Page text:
The Place d'Italie is a public space in the 13th arrondissement of Paris. The square has an average dimension somewhat less than 200 meters in extent (comprising about 30,000 m²), and the following streets meet there:
- Boulevard Vincent-Auriol
- Boulevard de l'Hôpital
- Boulevard Auguste-Blanqui
- Avenue des Gobelins
- Avenue de la Sœur-Rosalie
- Avenue d'Italie
- Avenue de Choisy
- Rue Bobillot
- Rue Godefroy
The town hall (mairie) for the 13th arrondissement is on the Place d'Italie.
The Place d'Italie takes its name from its proximity to the Avenue d'Italie, which, traditionally, has been the point of departure on the road that links Paris and Italy
, a route now called the RN7 (Route Nationale
7). Until the expansion of Paris was initiated by Baron Haussmann, the site of the Place d'Italie was occupied by a section of the Wall of the Farmers-General (the wall built, under the ancien régime, to prevent the evasion of excise taxes) that separated Paris from the suburb of Gentilly. The architect, Claude Nicolas Ledoux, had constructed there two pavilions for the collection of the octroi, a local tariff levied on products entering towns, which were burned during the revolution of 1789 but rebuilt and not completely eradicated until 1877.
Sites of Interest:
- The center of the square is devoted to a small green-space. Facing the Avenue d'Italie, there is a monument in memory of the Marshal of France, Alphonse Juin, completed by the architect, Henri Cantie, the sculptor, André Greck, and the foundryman, Daniel Landowski, in 1983.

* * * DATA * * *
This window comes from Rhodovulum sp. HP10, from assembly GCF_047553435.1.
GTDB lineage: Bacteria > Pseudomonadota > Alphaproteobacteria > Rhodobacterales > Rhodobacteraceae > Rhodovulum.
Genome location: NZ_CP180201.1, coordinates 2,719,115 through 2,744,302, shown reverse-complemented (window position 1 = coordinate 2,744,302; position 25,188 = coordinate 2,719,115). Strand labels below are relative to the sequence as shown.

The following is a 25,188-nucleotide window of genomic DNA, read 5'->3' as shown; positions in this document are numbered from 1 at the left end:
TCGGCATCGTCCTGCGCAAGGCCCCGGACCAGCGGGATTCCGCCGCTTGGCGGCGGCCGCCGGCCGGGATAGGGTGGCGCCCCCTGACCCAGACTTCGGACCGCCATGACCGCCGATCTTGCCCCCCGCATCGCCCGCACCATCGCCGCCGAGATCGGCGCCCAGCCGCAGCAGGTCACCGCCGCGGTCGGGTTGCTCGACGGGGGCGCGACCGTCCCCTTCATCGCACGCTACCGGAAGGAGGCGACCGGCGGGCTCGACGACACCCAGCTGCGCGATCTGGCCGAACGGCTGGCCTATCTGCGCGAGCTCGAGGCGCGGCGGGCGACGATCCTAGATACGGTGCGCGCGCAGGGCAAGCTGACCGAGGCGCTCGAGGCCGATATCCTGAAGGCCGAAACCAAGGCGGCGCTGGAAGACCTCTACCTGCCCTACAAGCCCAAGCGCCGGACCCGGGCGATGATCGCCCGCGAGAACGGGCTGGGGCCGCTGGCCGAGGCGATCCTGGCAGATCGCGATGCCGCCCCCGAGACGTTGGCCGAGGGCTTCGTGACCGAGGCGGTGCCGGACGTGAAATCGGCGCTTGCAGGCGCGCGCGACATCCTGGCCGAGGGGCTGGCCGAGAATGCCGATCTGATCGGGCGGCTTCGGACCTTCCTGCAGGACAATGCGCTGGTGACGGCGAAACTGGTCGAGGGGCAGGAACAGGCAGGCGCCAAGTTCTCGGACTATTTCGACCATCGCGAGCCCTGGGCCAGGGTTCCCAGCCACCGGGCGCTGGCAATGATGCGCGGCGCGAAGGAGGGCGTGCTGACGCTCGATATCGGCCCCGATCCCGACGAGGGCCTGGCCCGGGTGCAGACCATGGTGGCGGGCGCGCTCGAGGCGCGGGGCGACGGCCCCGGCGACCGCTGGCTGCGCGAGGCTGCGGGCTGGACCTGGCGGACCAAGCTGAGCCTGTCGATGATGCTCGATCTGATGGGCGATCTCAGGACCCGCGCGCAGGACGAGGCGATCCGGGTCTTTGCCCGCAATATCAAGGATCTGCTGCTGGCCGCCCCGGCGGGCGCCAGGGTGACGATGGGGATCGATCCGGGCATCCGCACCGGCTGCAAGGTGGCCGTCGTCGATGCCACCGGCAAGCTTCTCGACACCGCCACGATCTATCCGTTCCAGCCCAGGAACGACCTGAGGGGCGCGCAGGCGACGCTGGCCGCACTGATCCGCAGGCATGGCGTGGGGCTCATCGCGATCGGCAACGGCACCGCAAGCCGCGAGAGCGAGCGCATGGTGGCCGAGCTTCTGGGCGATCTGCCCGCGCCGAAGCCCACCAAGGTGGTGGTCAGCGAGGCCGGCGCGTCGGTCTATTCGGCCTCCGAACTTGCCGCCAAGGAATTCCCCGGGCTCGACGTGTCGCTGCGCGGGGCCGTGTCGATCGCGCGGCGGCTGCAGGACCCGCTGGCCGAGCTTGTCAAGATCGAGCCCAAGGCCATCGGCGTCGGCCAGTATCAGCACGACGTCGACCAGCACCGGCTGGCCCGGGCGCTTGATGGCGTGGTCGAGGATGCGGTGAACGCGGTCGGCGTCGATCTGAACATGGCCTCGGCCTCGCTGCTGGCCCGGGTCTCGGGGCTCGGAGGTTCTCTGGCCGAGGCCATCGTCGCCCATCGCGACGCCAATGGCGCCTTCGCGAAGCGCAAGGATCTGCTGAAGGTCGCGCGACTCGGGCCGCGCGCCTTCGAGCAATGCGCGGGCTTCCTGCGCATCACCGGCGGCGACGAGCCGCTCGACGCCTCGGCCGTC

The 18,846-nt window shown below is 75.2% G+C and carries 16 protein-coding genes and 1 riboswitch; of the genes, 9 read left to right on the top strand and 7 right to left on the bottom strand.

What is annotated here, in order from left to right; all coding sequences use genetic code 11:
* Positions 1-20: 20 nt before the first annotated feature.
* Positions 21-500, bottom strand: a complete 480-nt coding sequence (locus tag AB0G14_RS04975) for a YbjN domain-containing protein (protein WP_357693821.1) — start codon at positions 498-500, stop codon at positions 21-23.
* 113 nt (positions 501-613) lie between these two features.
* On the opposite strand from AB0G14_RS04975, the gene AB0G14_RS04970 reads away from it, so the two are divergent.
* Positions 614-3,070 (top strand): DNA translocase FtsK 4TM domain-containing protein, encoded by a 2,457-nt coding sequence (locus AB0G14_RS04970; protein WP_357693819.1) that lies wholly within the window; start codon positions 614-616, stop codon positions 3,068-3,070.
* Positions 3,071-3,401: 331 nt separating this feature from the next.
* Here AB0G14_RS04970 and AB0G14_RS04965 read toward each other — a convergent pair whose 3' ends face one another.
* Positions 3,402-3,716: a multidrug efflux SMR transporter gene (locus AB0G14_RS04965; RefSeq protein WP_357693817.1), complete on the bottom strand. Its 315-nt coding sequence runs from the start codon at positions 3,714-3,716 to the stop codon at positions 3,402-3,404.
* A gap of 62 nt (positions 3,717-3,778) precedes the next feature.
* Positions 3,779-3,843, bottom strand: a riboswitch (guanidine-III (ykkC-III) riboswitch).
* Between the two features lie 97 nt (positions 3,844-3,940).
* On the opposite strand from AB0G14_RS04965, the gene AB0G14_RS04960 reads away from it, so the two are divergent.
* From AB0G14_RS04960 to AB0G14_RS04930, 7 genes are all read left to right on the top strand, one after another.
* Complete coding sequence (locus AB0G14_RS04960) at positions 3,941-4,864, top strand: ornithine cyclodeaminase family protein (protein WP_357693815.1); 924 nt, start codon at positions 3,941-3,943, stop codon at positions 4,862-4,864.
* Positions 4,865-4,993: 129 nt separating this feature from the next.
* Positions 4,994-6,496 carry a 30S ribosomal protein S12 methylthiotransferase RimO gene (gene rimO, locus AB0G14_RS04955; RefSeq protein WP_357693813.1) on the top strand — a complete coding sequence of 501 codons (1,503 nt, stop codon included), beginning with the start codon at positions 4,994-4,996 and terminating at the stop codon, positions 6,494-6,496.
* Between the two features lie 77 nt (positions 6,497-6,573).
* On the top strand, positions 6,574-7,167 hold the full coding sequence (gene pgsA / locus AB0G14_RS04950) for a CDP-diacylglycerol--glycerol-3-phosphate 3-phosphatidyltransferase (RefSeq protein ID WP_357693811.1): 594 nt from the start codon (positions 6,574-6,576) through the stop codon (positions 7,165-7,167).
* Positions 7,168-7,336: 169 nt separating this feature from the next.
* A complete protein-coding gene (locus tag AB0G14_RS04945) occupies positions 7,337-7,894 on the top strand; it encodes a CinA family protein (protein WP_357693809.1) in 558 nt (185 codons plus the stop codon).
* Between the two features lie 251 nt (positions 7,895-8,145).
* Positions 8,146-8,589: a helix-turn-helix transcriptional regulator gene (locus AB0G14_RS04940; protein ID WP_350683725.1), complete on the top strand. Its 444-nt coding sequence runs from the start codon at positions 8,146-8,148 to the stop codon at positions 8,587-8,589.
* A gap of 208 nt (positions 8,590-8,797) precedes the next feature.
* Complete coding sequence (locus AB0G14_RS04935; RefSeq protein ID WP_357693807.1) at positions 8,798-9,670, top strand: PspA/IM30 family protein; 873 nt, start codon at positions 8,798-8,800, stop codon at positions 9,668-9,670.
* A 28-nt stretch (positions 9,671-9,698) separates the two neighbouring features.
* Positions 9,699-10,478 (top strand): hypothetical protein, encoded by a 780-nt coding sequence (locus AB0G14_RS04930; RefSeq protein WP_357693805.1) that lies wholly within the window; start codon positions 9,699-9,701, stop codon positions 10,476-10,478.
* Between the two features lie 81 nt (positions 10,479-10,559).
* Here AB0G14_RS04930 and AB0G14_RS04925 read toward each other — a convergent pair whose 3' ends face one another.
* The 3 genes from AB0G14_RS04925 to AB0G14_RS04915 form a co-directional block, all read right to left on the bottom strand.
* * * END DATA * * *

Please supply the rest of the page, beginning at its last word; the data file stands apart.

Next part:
- Two subway entrances, the works of Hector Guimard, have been registered in the supplemental list of historic places since 1978.
- At number 17 on the access road, Rue Godefroy, located between the Boulevard de l'Hôpital and the Bouevard Vincent Auriol, a plaque recalls that the Chinese premier, Chou En-lai lived on this site, then a modest rooming house, during his time in Paris, 1922 to 1924.
- In the small garden behind the municipal building for the arrondissement, there is a sculpture, "Return of the Prodigal Son", executed in 1964 by Ossip Zadkine.
- A large shopping mall whose modern look was designed by the famed architect, Kenzo Tange, is also located on the square. It is called Italie 2.
- The esplanade on the side of the mall nearest the Avenue d'Italie was named Place Henri-Langlois in 1995 to honor Henri Langlois, a French pioneer of the film archive movement